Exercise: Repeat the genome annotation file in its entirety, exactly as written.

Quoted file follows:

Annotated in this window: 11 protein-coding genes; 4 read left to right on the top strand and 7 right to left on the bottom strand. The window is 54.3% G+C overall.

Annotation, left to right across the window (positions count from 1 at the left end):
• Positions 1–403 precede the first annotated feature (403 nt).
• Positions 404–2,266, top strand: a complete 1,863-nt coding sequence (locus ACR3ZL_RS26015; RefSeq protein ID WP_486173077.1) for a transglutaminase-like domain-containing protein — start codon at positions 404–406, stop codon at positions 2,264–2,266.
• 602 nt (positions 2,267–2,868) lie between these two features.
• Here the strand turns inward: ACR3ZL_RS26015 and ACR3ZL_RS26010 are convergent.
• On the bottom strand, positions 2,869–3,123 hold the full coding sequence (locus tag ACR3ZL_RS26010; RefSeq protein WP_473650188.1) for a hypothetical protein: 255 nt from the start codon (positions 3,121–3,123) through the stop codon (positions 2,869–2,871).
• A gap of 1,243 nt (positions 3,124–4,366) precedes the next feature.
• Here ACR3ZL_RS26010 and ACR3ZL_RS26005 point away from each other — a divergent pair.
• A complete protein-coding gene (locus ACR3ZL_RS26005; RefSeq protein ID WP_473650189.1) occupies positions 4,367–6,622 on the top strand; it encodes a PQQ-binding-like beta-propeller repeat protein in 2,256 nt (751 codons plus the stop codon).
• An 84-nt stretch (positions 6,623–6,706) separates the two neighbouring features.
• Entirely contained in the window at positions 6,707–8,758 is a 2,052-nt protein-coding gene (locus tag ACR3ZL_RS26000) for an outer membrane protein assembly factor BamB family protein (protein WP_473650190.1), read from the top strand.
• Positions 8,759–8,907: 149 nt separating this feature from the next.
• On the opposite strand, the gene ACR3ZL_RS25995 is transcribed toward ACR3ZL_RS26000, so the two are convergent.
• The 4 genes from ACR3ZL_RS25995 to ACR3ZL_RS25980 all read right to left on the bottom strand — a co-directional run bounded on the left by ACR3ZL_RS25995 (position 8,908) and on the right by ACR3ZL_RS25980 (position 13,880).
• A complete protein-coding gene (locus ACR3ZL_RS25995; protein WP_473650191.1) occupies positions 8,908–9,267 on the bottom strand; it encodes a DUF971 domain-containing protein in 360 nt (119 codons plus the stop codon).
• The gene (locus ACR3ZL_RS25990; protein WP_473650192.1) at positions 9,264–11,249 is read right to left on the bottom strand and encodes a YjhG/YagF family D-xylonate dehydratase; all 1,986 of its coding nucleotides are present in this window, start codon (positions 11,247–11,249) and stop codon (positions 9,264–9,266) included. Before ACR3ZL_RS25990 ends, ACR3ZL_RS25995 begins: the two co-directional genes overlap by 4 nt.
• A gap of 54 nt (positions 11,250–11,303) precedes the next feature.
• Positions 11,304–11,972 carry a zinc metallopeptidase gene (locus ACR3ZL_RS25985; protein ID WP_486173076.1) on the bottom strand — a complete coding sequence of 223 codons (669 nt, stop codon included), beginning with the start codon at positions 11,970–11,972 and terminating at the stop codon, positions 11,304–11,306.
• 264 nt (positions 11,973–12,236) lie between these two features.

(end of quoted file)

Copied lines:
Annotated in this window: 11 protein-coding genes; 4 read left to right on the top strand and 7 right to left on the bottom strand. The window is 54.3% G+C overall.

Annotation, left to right across the window (positions count from 1 at the left end):
• Positions 1–403 precede the first annotated feature (403 nt).
• Positions 404–2,266, top strand: a complete 1,863-nt coding sequence (locus ACR3ZL_RS26015; RefSeq protein ID WP_486173077.1) for a transglutaminase-like domain-containing protein — start codon at positions 404–406, stop codon at positions 2,264–2,266.
• 602 nt (positions 2,267–2,868) lie between these two features.
• Here the strand turns inward: ACR3ZL_RS26015 and ACR3ZL_RS26010 are convergent.
• On the bottom strand, positions 2,869–3,123 hold the full coding sequence (locus tag ACR3ZL_RS26010; RefSeq protein WP_473650188.1) for a hypothetical protein: 255 nt from the start codon (positions 3,121–3,123) through the stop codon (positions 2,869–2,871).
• A gap of 1,243 nt (positions 3,124–4,366) precedes the next feature.
• Here ACR3ZL_RS26010 and ACR3ZL_RS26005 point away from each other — a divergent pair.
• A complete protein-coding gene (locus ACR3ZL_RS26005; RefSeq protein ID WP_473650189.1) occupies positions 4,367–6,622 on the top strand; it encodes a PQQ-binding-like beta-propeller repeat protein in 2,256 nt (751 codons plus the stop codon).
• An 84-nt stretch (positions 6,623–6,706) separates the two neighbouring features.
• Entirely contained in the window at positions 6,707–8,758 is a 2,052-nt protein-coding gene (locus tag ACR3ZL_RS26000) for an outer membrane protein assembly factor BamB family protein (protein WP_473650190.1), read from the top strand.
• Positions 8,759–8,907: 149 nt separating this feature from the next.
• On the opposite strand, the gene ACR3ZL_RS25995 is transcribed toward ACR3ZL_RS26000, so the two are convergent.
• The 4 genes from ACR3ZL_RS25995 to ACR3ZL_RS25980 all read right to left on the bottom strand — a co-directional run bounded on the left by ACR3ZL_RS25995 (position 8,908) and on the right by ACR3ZL_RS25980 (position 13,880).
• A complete protein-coding gene (locus ACR3ZL_RS25995; protein WP_473650191.1) occupies positions 8,908–9,267 on the bottom strand; it encodes a DUF971 domain-containing protein in 360 nt (119 codons plus the stop codon).
• The gene (locus ACR3ZL_RS25990; protein WP_473650192.1) at positions 9,264–11,249 is read right to left on the bottom strand and encodes a YjhG/YagF family D-xylonate dehydratase; all 1,986 of its coding nucleotides are present in this window, start codon (positions 11,247–11,249) and stop codon (positions 9,264–9,266) included. Before ACR3ZL_RS25990 ends, ACR3ZL_RS25995 begins: the two co-directional genes overlap by 4 nt.
• A gap of 54 nt (positions 11,250–11,303) precedes the next feature.
• Positions 11,304–11,972 carry a zinc metallopeptidase gene (locus ACR3ZL_RS25985; protein ID WP_486173076.1) on the bottom strand — a complete coding sequence of 223 codons (669 nt, stop codon included), beginning with the start codon at positions 11,970–11,972 and terminating at the stop codon, positions 11,304–11,306.
• 264 nt (positions 11,973–12,236) lie between these two features.